Yes, I used mathematical terms in the title of this piece. No, that does not mean I have wavered in my view that math is the devil’s language. However, I have learned something interesting this past year of my life. Or should I say remembered. The first time I learned it I was in elementary school.
I always loved addition. Carrying those ones, discovering the sum, finding satisfaction in the increase. It felt like I was going somewhere. That was thrilling. I hated subtraction. The method was just more complicated. Scanning from right to left, invariably you had to borrow and take away. Just like robbing Peter to pay Paul, you knew at some point, down the line, you were going to have pay the piper. As the numbers grew bigger, it just became harder for me to keep up. In fact, the only thing I liked about subtraction was checking my work with . . . yep, you guessed it . . . addition.
It is easy, as we grow older, to see life as a relentless game of subtraction . . . one that leaves us with a less than desirable difference. As our chronological age increases, the things we lose become more and more evident. Dexterity, flexibility and physical prowess retreat. The 40’s squint kicks in as you realize the words on that page three inches from your face aren’t as clear as they were yesterday. Hairlines recede, skin dries and cracks, hormones diminish leaving you a sweaty, angry mess. Our families spread out. Children leave for college or for life. Good friends accept promotions across the country. Neighbors sell their homes. We live paycheck to paycheck, playing beat the bank with mortgage payments and school tuition checks. We watch some relationships disintegrate; alienation doesn’t knock on the door. It simply moves in. We sit with our loved ones on their death beds. We hold their hands. We sing them away. We ache. Time gets small. And oh, how we feel the irony when we realize that the only thing in our lives that is increasing is our waistlines.
I made a giant move in my life this year. I left a place of employment I loved and cherished for the better part of my adult life for another. And it was scary. And it hurt. Really badly. The only thing I can tell you is that the decision I made that seemed to be a divine appointment initially only felt like a profound loss. I didn’t get it. God was moving in my life, and yet it felt like I was dying. And then one day I wasn’t. I looked up and saw the power of addition. Unfamiliar faces have become more than just familiar. They have become friends. An early carpool commute brings with it cherished companionship and spontaneous hilarity. My students of old have become folk heroes to my new crew. They routinely ask me for stories. And as tales starring Meatball, Horton Haven, flying snakes, strange chapel speakers and A102 spill out, I find myself calculating a most exquisitely beautiful sum. All of those soul ties that I thought I was breaking? I was just bringing them with me. And the people who have loved me through it all? Well, they still do. God was just asking me to die to an idol I had created in my own image so that He could give me more than I knew how to ask for. That’s how dumb I am. That’s how good He is.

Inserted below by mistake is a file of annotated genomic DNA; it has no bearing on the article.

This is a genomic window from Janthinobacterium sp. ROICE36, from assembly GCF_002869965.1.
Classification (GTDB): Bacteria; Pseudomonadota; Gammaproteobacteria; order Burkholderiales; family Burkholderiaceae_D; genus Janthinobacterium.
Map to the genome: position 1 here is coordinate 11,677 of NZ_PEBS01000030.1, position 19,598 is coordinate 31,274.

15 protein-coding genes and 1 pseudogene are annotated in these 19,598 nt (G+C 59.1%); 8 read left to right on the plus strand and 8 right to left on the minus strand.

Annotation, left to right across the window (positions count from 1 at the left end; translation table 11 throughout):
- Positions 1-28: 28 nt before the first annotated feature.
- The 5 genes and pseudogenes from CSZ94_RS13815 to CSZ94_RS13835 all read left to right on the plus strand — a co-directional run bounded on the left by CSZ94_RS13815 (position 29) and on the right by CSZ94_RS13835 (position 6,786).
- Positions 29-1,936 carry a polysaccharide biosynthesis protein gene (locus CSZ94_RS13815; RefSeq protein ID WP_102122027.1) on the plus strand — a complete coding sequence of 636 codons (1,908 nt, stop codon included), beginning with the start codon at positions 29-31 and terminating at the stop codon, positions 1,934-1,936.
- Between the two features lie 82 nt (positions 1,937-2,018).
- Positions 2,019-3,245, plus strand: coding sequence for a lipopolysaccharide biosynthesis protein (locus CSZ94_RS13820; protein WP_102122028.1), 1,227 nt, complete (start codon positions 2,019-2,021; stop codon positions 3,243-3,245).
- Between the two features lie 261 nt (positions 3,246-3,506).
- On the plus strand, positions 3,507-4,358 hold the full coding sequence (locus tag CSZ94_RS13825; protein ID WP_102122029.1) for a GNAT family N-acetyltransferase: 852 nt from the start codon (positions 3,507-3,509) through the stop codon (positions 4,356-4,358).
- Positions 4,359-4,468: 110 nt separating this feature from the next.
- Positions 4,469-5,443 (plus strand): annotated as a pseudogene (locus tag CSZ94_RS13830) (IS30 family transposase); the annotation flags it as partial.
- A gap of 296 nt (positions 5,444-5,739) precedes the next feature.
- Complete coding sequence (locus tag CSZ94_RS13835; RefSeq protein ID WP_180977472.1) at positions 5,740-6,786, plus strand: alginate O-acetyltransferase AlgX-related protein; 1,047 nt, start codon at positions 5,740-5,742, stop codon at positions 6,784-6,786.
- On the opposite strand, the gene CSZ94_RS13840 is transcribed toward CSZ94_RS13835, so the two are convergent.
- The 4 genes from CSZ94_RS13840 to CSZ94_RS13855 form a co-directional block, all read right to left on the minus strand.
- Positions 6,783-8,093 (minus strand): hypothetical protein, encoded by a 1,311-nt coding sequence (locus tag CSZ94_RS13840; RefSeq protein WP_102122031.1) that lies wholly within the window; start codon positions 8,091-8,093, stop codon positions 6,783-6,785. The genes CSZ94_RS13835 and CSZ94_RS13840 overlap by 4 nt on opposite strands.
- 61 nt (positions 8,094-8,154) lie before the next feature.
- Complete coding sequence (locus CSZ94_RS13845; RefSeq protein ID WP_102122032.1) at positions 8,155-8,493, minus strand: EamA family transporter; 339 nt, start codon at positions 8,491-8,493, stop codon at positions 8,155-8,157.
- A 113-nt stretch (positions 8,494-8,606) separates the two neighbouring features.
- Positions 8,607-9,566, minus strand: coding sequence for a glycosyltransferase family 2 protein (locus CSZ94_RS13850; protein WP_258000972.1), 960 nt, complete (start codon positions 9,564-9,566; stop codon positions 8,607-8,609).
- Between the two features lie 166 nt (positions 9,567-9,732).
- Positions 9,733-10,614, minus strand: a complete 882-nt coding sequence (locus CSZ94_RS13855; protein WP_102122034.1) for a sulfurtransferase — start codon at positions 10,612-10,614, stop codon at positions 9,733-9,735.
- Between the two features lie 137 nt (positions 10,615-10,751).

I don’t know what you are busy calculating in your life. But I encourage you to use the plus sign. I think you will find the total an overwhelmingly gracious and undeserved gift.